And Plant, maybe he was tired of Blunt, who knows, but I find it incredibly revealing that he has never

collaborated with anyone else(well Page))near his equal. Ship Of Fools indeed.

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Plant's 1985 Swedish interview may hold a clue.  I'm also reminded of a quote from one of the guitarists Plant worked with early in his solo career.  The guitarist remarked that after listening to all of Led Zeppelin's catalog he thought that Jimmy Page's brain was often ahead of his fingers.  Perhaps this is the story of Page's career since he founded Led Zeppelin; great musical ideas that he can't always execute.

I don't think that's what Blunt meant when he said that, I think he meant he was ahead of his time creatively and as a result when he played going off on a tangent and taking chances was more important than being note perfect every time. Page was one of the greatest improvisors in rock guitar in a live setting. I don;t know of any other guitarist outside of Hendrix & SRV who could improvise like Page. Of course Page had to be on his game and somewhat clear headed to pull that off, that is why he suffered at many shows in 77' - 80' because he was just to wasted to play. The fact is, just listen to him Play Heartbreaker at Rotterdam in 1980 and tell me Jimmy, when clear headed, was just as good as Hendrix in his prime. That is why Jimmy pisses me off so much (just like Tommy Bolin), he was one of the very best guitarist, ever in a live setting and just pissed it all away for a few years yet acts like it was no big deal. Well it was a big deal, people paid good money to see those shows and if you were one of the unfortunate ones who caught Jimmy on an off night I guarantee you would not be too happy.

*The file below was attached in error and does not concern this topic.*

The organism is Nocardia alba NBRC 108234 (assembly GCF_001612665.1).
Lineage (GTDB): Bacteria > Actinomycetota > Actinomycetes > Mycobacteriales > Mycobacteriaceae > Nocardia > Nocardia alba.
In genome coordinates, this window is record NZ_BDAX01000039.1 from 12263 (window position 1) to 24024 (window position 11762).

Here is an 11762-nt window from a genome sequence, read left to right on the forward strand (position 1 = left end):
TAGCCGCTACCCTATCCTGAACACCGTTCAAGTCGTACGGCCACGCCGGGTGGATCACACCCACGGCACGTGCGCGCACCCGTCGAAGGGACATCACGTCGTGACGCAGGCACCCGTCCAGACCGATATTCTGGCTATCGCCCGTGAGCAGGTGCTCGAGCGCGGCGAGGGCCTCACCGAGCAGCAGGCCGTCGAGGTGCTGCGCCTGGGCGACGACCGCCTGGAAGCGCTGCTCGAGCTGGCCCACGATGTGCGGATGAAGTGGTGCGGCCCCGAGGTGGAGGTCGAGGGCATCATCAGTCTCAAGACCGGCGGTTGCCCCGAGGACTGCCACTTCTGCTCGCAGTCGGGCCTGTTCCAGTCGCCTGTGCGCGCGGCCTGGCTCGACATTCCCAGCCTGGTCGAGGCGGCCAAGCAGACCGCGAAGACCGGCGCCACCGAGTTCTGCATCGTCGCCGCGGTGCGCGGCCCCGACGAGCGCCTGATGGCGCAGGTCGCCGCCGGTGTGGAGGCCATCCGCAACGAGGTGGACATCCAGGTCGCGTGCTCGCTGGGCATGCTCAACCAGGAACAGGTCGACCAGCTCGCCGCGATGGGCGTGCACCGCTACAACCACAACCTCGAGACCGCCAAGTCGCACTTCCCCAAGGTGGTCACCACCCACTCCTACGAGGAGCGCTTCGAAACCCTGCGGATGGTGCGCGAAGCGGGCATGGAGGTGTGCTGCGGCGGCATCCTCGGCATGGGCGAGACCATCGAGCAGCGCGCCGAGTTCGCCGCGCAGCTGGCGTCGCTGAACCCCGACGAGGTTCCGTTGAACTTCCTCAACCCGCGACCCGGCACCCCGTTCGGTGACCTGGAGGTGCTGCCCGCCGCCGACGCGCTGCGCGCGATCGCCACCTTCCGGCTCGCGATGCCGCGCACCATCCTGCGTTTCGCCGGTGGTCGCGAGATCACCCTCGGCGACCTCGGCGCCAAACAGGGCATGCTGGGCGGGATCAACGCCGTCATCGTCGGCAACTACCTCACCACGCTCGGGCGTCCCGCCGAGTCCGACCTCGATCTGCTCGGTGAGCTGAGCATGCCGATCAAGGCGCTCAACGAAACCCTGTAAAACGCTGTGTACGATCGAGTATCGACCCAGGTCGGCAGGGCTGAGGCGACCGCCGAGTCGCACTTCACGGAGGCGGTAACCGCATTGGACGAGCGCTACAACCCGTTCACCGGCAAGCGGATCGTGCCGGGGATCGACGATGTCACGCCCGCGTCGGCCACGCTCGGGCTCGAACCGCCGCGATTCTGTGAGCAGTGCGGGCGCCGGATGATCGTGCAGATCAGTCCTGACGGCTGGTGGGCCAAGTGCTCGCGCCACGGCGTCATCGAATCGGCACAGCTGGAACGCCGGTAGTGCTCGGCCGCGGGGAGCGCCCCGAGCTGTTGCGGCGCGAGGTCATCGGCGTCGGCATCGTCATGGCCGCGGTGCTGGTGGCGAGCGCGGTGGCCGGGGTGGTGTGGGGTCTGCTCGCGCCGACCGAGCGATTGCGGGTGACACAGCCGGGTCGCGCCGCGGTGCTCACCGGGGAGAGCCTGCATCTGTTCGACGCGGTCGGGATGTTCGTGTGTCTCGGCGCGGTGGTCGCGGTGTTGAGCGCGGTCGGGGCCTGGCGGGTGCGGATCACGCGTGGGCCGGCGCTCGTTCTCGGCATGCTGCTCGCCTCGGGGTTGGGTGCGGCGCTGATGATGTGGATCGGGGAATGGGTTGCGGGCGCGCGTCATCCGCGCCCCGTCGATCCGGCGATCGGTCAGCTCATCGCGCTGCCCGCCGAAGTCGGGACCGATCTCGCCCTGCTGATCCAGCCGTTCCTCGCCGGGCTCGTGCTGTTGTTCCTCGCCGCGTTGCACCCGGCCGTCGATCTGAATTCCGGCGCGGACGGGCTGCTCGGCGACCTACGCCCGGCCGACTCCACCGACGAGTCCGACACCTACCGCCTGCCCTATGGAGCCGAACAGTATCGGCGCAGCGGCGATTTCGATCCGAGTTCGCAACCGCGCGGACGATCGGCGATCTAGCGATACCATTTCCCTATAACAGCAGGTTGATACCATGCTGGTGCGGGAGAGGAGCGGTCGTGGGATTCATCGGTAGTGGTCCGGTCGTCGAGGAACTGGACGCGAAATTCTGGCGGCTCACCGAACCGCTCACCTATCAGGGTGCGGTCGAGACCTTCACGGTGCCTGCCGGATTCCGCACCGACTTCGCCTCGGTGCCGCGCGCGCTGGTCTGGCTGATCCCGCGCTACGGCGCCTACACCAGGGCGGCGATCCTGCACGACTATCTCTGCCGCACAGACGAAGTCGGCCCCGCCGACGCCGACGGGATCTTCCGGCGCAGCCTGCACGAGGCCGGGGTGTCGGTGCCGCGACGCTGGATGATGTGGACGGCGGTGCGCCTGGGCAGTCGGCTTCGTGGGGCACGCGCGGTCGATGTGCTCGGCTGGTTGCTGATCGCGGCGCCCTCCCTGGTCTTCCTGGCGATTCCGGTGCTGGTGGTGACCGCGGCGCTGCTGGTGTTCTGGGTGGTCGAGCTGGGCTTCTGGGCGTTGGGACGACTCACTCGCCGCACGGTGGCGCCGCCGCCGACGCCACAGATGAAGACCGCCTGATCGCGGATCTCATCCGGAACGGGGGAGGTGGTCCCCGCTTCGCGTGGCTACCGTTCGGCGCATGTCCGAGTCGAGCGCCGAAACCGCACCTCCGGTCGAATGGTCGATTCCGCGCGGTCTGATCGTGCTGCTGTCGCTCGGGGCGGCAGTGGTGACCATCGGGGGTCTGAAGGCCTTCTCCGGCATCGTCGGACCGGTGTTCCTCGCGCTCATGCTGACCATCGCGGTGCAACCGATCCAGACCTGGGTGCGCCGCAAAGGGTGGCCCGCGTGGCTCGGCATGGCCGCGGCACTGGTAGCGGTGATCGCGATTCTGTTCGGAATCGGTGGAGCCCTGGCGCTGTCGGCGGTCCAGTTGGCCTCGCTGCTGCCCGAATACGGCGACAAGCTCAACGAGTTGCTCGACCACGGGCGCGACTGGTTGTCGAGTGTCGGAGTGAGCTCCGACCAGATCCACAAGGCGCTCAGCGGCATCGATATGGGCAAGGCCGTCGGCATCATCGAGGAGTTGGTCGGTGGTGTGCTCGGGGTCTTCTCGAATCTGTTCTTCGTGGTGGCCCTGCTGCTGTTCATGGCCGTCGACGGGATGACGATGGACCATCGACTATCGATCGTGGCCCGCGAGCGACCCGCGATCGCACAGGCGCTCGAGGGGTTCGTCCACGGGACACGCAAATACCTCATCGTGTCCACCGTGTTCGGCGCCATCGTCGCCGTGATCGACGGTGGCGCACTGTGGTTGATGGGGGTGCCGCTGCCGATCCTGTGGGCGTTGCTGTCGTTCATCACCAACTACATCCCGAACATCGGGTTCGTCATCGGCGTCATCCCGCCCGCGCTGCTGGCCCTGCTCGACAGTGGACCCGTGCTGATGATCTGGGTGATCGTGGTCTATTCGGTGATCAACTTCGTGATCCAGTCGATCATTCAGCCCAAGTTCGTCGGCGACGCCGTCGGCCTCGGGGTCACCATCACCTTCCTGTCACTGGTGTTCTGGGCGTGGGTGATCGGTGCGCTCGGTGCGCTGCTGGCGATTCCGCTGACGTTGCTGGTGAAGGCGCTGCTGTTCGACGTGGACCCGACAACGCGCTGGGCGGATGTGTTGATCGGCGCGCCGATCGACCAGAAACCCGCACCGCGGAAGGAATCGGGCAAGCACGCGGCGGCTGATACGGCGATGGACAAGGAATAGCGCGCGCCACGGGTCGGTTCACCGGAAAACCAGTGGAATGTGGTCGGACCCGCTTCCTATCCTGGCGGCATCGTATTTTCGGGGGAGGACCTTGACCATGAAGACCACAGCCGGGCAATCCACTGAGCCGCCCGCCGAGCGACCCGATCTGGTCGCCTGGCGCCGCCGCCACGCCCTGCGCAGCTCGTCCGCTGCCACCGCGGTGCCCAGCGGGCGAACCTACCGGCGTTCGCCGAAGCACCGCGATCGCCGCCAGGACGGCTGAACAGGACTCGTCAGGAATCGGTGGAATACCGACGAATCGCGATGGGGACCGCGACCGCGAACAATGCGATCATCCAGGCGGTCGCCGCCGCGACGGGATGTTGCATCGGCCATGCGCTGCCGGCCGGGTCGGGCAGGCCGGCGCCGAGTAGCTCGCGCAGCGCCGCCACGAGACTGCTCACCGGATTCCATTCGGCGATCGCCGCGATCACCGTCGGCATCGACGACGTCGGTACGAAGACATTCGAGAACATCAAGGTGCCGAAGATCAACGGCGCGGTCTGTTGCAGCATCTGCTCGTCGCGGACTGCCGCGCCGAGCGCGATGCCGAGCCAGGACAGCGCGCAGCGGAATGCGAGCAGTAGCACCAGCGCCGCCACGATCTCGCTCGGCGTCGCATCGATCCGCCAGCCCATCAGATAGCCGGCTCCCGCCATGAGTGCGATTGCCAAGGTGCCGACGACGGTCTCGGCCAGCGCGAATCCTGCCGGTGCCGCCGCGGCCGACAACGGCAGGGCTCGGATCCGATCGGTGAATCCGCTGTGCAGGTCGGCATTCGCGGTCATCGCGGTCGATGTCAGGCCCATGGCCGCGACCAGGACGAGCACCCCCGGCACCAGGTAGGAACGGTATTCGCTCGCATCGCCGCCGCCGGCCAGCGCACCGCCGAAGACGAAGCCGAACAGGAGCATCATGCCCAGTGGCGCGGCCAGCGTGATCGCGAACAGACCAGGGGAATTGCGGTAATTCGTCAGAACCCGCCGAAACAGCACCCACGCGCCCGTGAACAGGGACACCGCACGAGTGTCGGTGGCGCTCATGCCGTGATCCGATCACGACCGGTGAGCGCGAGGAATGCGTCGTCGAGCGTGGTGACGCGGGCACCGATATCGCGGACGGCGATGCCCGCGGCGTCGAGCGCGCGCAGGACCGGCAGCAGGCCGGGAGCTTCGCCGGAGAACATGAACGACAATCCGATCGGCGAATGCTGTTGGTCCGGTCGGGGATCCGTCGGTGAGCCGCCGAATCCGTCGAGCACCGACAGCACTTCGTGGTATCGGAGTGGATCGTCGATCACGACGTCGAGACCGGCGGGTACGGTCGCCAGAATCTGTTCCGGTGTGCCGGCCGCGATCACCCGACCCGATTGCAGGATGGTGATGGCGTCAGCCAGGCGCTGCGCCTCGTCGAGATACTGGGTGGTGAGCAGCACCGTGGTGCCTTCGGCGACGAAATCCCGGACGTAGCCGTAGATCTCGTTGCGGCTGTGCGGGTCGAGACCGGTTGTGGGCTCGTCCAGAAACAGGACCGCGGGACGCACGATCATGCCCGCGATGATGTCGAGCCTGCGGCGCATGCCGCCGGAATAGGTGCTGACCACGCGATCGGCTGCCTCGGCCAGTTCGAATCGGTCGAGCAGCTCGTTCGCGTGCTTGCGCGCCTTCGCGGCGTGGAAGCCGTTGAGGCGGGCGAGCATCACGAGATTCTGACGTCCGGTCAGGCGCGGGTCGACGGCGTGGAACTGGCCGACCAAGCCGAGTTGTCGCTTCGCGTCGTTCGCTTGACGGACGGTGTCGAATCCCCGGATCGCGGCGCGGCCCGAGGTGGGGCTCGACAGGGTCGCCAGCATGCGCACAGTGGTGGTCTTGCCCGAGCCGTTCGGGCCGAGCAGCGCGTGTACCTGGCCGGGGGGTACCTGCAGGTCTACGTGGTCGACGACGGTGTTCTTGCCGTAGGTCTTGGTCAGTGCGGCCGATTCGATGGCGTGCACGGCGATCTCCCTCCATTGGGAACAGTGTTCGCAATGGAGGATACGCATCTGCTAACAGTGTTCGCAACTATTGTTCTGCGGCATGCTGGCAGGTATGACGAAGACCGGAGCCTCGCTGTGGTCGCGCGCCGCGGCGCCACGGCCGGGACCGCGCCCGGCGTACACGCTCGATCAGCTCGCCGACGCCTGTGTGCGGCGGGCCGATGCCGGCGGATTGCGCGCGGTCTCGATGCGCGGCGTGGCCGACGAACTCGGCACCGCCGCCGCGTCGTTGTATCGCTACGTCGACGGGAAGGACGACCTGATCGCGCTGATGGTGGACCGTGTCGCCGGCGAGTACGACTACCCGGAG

I was lucky, when I saw him on Easter, April 10th 77' in Chicago he was in brilliant Jimmy mode, most likely pretty sober (or about as sober as Page could be at that point) after crapping out the night before. But if I were in Tempe, I would not have been a happy camper.

Question though to those who attended gigs from 77 - 80 (the bad ones that is). Do you recall if they just turned Jimmy's guitar up to 11 and added distortion in an effort to mask any mistakes? I knew this guy who like Jimmy was a brilliant guitarist but drugs and booze got the better of him. When he giged, when wasted, that is what he did, just distorted the hell out of the signal and added gain. Everyone was drunk, no one cared.